WALTHAM, MA. – As temperatures drop, energy consumption and wholesale energy prices can increase. With the winter heating season about to begin, National Grid is encouraging customers to evaluate their energy needs, take advantage of efficiency programs and consider payment options that help manage their electricity and gas bills.
Energy supply prices change annually Nov. 1. National Grid this year is forecasting lower natural gas bills for its 830,000 residential customers and an increase in electric bills for its 1.2 million residential customers.
“New England winters can be unpredictable and now is a good time to plan ahead,” said Marcy Reed, president of National Grid for Massachusetts. “We urge our customers to use energy wisely, take advantage of our nation-leading energy efficiency programs and learn about our many billing options and discount programs.”
Residential Electric Forecast
Both electricity distribution and supply rates change Nov. 1. In total, the monthly bill of a typical residential electric customer using 600 kWh will increase by about $21 to $161 from the average monthly October bill of $140: 15.2 percent. Year over year, bills will be up by about $7. According to National Grid, there are two reasons for this increase. First, distribution rates – through which the company recovers the cost of doing business – change effective Nov. 1.
The Department of Public Utilities last month approved National Grid’s request to change their rates. The DPU decision supports several initiatives in clean energy technologies, infrastructure investments, service reliability and reductions in greenhouse gas emissions. For the average customer using 600 kWh of electricity, this change represents $2 of the overall $21 average bill increase.
The second contributor to the increase, according to National Grid, is a change in seasonal supply rates.
For the average customer, the increase in supply prices will add approximately $19 of the overall $21 increase to a customer’s monthly bill.
Residential Natural Gas Forecast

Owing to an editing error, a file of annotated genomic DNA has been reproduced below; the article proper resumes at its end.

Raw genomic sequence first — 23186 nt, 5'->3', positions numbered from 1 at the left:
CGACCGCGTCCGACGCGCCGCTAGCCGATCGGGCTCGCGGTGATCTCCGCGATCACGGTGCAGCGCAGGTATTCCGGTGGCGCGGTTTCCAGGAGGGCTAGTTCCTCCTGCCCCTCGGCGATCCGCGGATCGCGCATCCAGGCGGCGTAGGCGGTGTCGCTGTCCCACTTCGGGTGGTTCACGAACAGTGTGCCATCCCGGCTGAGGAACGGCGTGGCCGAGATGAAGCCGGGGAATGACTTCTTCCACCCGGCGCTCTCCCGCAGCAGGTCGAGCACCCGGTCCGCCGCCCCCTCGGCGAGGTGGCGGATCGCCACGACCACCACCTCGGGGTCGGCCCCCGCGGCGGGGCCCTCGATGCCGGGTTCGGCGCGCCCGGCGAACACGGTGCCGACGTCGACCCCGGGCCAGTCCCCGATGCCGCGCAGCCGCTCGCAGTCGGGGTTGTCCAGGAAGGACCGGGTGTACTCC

National Grid annually adjusts its natural gas rates Nov. 1 and May 1 to reflect seasonal differences in the cost of natural gas. Factoring in other rate changes, the company
has a pending proposal with the DPU that would result in a monthly bill for a Boston Gas residential heating customer using 128 therms per month of $190, a decrease of $14, or 7 percent, compared to rates last winter. For a Colonial Gas residential heating customer using 112 therms per month, the typical bill would be $150, a decrease of $9, or 6 percent, compared to rates last winter.
How Can Customers Lower Bills?
Customers can choose to purchase their gas and electricity from an alternate power supplier. Approximately 3 percent of National Grid natural gas customers and 42 percent of National Grid electricity customers procure their energy from competitive suppliers. For those customers, they would pay supply prices agreed to with that supplier. National Grid encourages customers to understand the details of such contracts and review available information at http://www.ngrid.com/masschoice
Whether you use an alternate supplier or not, National Grid will continue to deliver your energy and respond to any issues.
National Grid has issued the following energy efficiency tips:
-Replace five incandescent lights with ENERGY STAR® light bulbs and save $9 a month.
-Turn off lights, appliances, TVs, stereos, and computers when not in use, and save approximately $9 a month.
-Install a programmable thermostat that lowers the setting at night and when no one is home and save $15 a month.
-Unplug electronics with remote control or “instant on” features and save $4 a month. An advanced power strip will do the work for you.
-If you have an electric clothes dryer, clean the filter and straighten the exhaust hose/duct to save $3 a month.
In addition, National Grid provides various billing options for customers, including the Budget Billing Plan that spreads payments out more evenly throughout the year and various payment options for customers who may have difficulty paying their bills.